For stock acquired after Feb. 17, 2009, and before Sept. 28, 2010, a 75 percent exclusion applies.

For stock acquired before Feb. 18, 2009, or after Dec. 31, 2011, a 50 percent exclusion generally applies (for stock issued by a corporation in an empowerment zone, a 60 percent exclusion applies, except to gain attributable to periods after Dec. 31, 2014).

For purposes of the 50, 60 or 75 percent exclusion, gain excluded under the small-business stock provision is not used in computing the taxpayer's long-term capital gain or loss, and it is not investment income for purposes of the investment interest limitation. As a result, the taxable portion of the gain is taxed at present at a maximum rate of 28 percent under Code Section 1(h). That twist, of course, is not an issue when 100 percent of the gain is excluded under Section 1202.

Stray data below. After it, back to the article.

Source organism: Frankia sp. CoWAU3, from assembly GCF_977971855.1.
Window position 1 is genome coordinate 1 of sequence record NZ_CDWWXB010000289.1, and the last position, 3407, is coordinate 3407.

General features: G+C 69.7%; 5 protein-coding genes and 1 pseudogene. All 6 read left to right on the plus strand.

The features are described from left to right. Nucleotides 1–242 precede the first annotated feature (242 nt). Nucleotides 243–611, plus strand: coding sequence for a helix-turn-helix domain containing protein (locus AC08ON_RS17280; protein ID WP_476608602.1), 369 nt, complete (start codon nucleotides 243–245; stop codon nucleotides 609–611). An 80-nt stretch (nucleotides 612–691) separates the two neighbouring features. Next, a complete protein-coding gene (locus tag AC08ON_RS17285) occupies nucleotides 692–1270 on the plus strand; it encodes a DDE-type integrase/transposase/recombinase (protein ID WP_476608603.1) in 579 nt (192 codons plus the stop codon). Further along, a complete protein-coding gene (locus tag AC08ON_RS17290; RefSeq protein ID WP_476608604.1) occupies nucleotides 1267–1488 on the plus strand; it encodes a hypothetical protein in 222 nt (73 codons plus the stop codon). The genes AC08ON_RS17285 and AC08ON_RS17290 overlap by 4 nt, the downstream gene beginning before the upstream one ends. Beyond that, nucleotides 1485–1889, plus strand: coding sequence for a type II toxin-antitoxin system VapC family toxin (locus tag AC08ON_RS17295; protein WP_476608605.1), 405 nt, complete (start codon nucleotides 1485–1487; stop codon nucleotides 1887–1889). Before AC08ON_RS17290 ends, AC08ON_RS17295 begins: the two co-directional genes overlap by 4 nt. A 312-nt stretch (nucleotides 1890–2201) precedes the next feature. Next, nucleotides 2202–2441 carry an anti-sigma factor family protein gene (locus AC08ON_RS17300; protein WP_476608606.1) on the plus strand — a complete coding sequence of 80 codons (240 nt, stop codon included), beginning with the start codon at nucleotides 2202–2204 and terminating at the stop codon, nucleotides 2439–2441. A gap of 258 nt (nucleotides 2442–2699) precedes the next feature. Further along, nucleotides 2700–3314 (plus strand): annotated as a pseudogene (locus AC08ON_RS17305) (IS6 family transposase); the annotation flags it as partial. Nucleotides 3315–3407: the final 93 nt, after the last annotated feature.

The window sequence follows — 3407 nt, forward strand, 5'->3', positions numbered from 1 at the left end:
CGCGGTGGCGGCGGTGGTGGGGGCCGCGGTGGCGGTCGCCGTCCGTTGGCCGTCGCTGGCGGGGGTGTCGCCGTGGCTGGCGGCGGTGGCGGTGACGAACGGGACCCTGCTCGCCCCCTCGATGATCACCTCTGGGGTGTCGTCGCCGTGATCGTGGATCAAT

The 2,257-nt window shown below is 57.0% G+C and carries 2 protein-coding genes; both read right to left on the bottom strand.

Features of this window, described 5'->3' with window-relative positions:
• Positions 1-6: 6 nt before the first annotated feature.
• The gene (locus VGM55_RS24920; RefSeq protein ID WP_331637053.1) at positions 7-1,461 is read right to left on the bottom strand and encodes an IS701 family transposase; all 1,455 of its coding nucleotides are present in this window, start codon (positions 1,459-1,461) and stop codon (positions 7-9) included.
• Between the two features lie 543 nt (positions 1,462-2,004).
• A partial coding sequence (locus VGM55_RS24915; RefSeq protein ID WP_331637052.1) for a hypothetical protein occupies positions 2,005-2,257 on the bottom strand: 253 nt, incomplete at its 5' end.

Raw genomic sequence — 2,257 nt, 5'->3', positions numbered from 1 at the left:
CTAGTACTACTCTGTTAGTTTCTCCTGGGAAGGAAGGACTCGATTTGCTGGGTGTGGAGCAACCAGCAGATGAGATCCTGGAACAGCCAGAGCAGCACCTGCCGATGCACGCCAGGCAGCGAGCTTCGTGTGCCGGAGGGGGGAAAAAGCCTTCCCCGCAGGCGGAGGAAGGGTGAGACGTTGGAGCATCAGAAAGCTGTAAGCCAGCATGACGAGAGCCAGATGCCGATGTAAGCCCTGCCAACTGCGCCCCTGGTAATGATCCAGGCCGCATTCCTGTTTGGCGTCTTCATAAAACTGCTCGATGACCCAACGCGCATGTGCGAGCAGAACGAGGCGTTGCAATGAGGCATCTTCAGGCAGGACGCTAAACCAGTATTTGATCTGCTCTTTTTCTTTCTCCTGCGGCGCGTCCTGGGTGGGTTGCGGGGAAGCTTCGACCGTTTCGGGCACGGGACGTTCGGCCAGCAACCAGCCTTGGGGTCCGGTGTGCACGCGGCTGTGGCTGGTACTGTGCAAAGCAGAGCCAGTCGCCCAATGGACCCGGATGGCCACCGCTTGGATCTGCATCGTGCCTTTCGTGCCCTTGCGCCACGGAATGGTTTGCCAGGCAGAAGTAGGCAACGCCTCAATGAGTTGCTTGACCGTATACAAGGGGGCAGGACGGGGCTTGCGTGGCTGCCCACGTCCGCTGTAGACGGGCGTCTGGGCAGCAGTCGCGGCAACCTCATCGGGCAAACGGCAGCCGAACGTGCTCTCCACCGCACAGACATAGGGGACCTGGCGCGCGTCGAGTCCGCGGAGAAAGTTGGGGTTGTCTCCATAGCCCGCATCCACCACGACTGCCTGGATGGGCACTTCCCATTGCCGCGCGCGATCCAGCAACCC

Unlike the 50, 60 or 75 percent exclusion, too, the 100 percent exclusion is unique in allowing it to apply for both regular and Alternative Minimum Tax purposes. Under the lower exclusions, a portion of the excluded gain is subject to AMT.



A qualified small-business corporation's aggregate gross assets cannot exceed $50 million either before the issuance of the stock or immediately thereafter. Immediately after the issue date, the $50 million cap must take into account any amounts received for the stock on its issuance. If at any time before the issuance, but on or after Aug. 10, 1993, the corporation or any predecessor held gross assets exceeding $50 million, the stock will not qualify.

Gross assets for purposes of the $50 million cap include cash plus the aggregate adjusted bases of all other corporate property. Adjusted basis for this purpose is determined as if the basis immediately after the contribution were equal to the property's fair market value on the contribution date.